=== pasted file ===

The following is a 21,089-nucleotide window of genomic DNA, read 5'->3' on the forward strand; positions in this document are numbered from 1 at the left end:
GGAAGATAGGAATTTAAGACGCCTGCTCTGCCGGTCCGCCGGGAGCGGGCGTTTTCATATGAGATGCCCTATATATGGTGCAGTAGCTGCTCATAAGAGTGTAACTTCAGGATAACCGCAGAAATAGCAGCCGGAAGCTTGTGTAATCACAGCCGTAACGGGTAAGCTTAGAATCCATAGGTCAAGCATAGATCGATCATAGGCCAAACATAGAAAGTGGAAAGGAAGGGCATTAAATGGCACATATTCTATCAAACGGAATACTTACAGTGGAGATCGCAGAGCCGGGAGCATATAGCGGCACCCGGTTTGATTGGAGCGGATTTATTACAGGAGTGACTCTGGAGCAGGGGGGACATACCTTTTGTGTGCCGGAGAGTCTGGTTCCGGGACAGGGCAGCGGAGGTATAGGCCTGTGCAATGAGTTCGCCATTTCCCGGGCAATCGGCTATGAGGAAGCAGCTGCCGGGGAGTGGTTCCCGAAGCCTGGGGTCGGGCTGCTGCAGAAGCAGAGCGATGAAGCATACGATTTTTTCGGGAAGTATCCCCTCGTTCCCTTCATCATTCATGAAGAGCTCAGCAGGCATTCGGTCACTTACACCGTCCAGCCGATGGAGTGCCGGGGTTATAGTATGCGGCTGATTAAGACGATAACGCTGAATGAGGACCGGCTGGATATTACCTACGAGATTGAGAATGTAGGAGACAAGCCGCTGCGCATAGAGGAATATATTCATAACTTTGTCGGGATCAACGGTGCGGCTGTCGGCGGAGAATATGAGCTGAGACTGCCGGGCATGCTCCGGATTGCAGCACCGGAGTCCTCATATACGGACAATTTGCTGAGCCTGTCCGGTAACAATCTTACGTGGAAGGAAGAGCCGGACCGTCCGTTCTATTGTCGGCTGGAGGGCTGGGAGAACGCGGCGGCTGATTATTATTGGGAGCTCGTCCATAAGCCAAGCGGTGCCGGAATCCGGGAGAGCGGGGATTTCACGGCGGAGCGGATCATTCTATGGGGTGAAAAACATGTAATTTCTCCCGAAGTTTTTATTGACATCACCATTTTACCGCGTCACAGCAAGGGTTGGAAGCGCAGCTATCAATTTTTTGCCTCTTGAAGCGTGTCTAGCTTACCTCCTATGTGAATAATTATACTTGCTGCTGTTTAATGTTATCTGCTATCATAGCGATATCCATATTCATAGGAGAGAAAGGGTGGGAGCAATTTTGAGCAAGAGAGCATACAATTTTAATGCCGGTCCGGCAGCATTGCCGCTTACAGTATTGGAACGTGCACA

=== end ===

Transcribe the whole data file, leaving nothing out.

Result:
The following is a 21,089-nucleotide window of genomic DNA, read 5'->3' on the forward strand; positions in this document are numbered from 1 at the left end:
GGAAGATAGGAATTTAAGACGCCTGCTCTGCCGGTCCGCCGGGAGCGGGCGTTTTCATATGAGATGCCCTATATATGGTGCAGTAGCTGCTCATAAGAGTGTAACTTCAGGATAACCGCAGAAATAGCAGCCGGAAGCTTGTGTAATCACAGCCGTAACGGGTAAGCTTAGAATCCATAGGTCAAGCATAGATCGATCATAGGCCAAACATAGAAAGTGGAAAGGAAGGGCATTAAATGGCACATATTCTATCAAACGGAATACTTACAGTGGAGATCGCAGAGCCGGGAGCATATAGCGGCACCCGGTTTGATTGGAGCGGATTTATTACAGGAGTGACTCTGGAGCAGGGGGGACATACCTTTTGTGTGCCGGAGAGTCTGGTTCCGGGACAGGGCAGCGGAGGTATAGGCCTGTGCAATGAGTTCGCCATTTCCCGGGCAATCGGCTATGAGGAAGCAGCTGCCGGGGAGTGGTTCCCGAAGCCTGGGGTCGGGCTGCTGCAGAAGCAGAGCGATGAAGCATACGATTTTTTCGGGAAGTATCCCCTCGTTCCCTTCATCATTCATGAAGAGCTCAGCAGGCATTCGGTCACTTACACCGTCCAGCCGATGGAGTGCCGGGGTTATAGTATGCGGCTGATTAAGACGATAACGCTGAATGAGGACCGGCTGGATATTACCTACGAGATTGAGAATGTAGGAGACAAGCCGCTGCGCATAGAGGAATATATTCATAACTTTGTCGGGATCAACGGTGCGGCTGTCGGCGGAGAATATGAGCTGAGACTGCCGGGCATGCTCCGGATTGCAGCACCGGAGTCCTCATATACGGACAATTTGCTGAGCCTGTCCGGTAACAATCTTACGTGGAAGGAAGAGCCGGACCGTCCGTTCTATTGTCGGCTGGAGGGCTGGGAGAACGCGGCGGCTGATTATTATTGGGAGCTCGTCCATAAGCCAAGCGGTGCCGGAATCCGGGAGAGCGGGGATTTCACGGCGGAGCGGATCATTCTATGGGGTGAAAAACATGTAATTTCTCCCGAAGTTTTTATTGACATCACCATTTTACCGCGTCACAGCAAGGGTTGGAAGCGCAGCTATCAATTTTTTGCCTCTTGAAGCGTGTCTAGCTTACCTCCTATGTGAATAATTATACTTGCTGCTGTTTAATGTTATCTGCTATCATAGCGATATCCATATTCATAGGAGAGAAAGGGTGGGAGCAATTTTGAGCAAGAGAGCATACAATTTTAATGCCGGTCCGGCAGCATTGCCGCTTACAGTATTGGAACGTGCACA